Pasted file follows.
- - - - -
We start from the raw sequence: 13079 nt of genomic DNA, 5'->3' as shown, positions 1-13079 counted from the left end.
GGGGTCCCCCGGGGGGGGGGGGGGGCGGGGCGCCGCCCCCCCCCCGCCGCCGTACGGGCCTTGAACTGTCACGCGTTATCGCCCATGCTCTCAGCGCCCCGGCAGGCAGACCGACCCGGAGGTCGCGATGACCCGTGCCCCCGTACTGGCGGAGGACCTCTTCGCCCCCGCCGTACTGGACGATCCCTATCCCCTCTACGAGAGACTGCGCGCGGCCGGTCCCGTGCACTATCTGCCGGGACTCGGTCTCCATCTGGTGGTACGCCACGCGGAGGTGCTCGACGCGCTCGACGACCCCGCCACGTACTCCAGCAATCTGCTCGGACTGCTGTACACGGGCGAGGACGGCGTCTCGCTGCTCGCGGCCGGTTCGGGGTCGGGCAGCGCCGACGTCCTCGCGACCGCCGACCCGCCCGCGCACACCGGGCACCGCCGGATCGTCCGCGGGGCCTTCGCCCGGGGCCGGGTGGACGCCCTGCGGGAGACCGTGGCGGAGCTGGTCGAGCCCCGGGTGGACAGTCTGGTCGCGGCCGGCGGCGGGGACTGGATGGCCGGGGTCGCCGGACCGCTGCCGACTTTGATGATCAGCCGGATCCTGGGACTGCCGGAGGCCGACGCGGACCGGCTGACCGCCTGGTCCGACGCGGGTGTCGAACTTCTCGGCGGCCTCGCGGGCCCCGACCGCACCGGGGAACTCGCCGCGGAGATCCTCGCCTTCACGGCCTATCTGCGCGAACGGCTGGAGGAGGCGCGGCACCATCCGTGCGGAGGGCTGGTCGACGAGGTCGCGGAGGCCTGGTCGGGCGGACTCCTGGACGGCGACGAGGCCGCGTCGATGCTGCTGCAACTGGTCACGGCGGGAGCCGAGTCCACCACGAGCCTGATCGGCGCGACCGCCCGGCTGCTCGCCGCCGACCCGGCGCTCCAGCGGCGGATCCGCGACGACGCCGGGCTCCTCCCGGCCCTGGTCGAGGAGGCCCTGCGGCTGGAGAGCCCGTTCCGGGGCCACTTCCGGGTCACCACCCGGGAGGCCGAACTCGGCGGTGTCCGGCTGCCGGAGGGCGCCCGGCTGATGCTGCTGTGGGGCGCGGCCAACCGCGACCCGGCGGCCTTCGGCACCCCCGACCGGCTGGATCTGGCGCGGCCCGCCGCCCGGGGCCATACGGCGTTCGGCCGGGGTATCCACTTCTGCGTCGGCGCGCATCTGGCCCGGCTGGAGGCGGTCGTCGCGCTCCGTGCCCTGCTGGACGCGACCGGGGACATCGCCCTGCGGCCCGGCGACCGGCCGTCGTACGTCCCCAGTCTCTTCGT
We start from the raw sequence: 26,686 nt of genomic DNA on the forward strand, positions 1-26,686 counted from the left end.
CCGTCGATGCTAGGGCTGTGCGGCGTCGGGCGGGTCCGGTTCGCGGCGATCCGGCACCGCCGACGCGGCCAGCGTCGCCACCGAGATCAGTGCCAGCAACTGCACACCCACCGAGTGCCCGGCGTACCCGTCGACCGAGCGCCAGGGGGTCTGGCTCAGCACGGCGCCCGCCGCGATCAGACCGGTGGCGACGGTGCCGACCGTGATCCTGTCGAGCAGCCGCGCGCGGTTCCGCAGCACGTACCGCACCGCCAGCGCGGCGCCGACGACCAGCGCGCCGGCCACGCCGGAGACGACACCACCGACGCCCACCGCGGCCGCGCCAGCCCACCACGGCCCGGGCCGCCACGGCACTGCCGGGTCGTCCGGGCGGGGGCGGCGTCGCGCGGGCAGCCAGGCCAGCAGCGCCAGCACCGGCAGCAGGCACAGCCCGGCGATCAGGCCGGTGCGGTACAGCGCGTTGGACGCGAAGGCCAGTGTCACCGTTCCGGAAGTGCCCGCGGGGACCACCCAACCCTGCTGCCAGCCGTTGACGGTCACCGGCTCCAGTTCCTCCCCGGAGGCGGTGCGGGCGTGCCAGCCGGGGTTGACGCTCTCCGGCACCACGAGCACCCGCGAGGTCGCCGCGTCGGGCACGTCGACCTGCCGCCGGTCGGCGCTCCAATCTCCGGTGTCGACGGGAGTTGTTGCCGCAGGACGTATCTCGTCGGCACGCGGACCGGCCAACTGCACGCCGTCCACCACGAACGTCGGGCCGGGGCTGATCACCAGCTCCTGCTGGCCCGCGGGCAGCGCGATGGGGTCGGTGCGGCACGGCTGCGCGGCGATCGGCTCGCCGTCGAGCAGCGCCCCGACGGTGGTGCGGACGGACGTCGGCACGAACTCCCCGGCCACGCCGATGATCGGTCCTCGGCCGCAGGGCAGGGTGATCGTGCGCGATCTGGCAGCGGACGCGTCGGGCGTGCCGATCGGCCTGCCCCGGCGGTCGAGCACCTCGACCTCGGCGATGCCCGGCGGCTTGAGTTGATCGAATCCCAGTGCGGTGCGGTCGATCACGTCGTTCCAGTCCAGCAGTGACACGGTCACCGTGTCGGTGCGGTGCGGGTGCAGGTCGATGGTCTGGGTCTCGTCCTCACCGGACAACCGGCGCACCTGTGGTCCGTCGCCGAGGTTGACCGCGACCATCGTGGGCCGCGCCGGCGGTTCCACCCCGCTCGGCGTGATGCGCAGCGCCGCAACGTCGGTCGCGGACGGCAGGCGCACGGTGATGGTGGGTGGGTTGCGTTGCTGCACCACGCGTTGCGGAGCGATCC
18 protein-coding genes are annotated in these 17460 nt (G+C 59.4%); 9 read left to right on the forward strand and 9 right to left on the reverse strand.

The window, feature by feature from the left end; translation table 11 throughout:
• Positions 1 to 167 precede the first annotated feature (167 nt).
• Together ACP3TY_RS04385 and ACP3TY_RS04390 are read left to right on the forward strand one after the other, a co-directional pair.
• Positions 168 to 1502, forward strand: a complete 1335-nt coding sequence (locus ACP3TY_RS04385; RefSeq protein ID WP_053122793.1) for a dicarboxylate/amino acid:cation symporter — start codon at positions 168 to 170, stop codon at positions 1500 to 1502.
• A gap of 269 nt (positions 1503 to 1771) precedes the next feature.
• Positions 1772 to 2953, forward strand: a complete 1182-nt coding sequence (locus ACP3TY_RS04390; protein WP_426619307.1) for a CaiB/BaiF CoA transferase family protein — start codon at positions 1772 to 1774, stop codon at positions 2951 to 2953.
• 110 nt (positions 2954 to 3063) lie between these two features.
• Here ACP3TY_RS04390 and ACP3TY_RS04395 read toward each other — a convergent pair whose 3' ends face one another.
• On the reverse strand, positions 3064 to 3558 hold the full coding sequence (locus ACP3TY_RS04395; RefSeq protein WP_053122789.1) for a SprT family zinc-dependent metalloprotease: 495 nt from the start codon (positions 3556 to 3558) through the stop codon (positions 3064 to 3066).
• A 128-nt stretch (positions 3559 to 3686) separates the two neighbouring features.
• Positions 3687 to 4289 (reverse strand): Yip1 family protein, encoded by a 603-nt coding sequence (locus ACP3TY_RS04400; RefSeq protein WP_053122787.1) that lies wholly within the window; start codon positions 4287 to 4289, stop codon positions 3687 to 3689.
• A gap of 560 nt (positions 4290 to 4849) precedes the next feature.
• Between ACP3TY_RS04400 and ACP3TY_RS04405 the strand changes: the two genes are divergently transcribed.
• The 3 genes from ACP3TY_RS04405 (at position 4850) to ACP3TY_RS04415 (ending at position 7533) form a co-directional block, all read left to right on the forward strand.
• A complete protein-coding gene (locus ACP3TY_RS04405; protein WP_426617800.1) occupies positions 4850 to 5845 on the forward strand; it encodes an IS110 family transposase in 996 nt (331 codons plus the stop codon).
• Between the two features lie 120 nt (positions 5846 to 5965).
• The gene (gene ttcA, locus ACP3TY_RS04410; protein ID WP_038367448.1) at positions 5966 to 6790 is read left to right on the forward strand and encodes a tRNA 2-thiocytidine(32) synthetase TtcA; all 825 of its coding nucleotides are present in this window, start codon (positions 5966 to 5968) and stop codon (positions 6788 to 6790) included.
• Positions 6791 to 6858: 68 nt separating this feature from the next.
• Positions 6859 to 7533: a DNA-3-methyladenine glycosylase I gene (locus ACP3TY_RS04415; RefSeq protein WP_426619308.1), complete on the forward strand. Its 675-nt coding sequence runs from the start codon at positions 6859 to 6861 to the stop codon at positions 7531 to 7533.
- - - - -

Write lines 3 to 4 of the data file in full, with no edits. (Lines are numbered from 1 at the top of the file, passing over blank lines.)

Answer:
We start from the raw sequence: 26,686 nt of genomic DNA on the forward strand, positions 1-26,686 counted from the left end.
CCGTCGATGCTAGGGCTGTGCGGCGTCGGGCGGGTCCGGTTCGCGGCGATCCGGCACCGCCGACGCGGCCAGCGTCGCCACCGAGATCAGTGCCAGCAACTGCACACCCACCGAGTGCCCGGCGTACCCGTCGACCGAGCGCCAGGGGGTCTGGCTCAGCACGGCGCCCGCCGCGATCAGACCGGTGGCGACGGTGCCGACCGTGATCCTGTCGAGCAGCCGCGCGCGGTTCCGCAGCACGTACCGCACCGCCAGCGCGGCGCCGACGACCAGCGCGCCGGCCACGCCGGAGACGACACCACCGACGCCCACCGCGGCCGCGCCAGCCCACCACGGCCCGGGCCGCCACGGCACTGCCGGGTCGTCCGGGCGGGGGCGGCGTCGCGCGGGCAGCCAGGCCAGCAGCGCCAGCACCGGCAGCAGGCACAGCCCGGCGATCAGGCCGGTGCGGTACAGCGCGTTGGACGCGAAGGCCAGTGTCACCGTTCCGGAAGTGCCCGCGGGGACCACCCAACCCTGCTGCCAGCCGTTGACGGTCACCGGCTCCAGTTCCTCCCCGGAGGCGGTGCGGGCGTGCCAGCCGGGGTTGACGCTCTCCGGCACCACGAGCACCCGCGAGGTCGCCGCGTCGGGCACGTCGACCTGCCGCCGGTCGGCGCTCCAATCTCCGGTGTCGACGGGAGTTGTTGCCGCAGGACGTATCTCGTCGGCACGCGGACCGGCCAACTGCACGCCGTCCACCACGAACGTCGGGCCGGGGCTGATCACCAGCTCCTGCTGGCCCGCGGGCAGCGCGATGGGGTCGGTGCGGCACGGCTGCGCGGCGATCGGCTCGCCGTCGAGCAGCGCCCCGACGGTGGTGCGGACGGACGTCGGCACGAACTCCCCGGCCACGCCGATGATCGGTCCTCGGCCGCAGGGCAGGGTGATCGTGCGCGATCTGGCAGCGGACGCGTCGGGCGTGCCGATCGGCCTGCCCCGGCGGTCGAGCACCTCGACCTCGGCGATGCCCGGCGGCTTGAGTTGATCGAATCCCAGTGCGGTGCGGTCGATCACGTCGTTCCAGTCCAGCAGTGACACGGTCACCGTGTCGGTGCGGTGCGGGTGCAGGTCGATGGTCTGGGTCTCGTCCTCACCGGACAACCGGCGCACCTGTGGTCCGTCGCCGAGGTTGACCGCGACCATCGTGGGCCGCGCCGGCGGTTCCACCCCGCTCGGCGTGATGCGCAGCGCCGCAACGTCGGTCGCGGACGGCAGGCGCACGGTGATGGTGGGTGGGTTGCGTTGCTGCACCACGCGTTGCGGAGCGATCC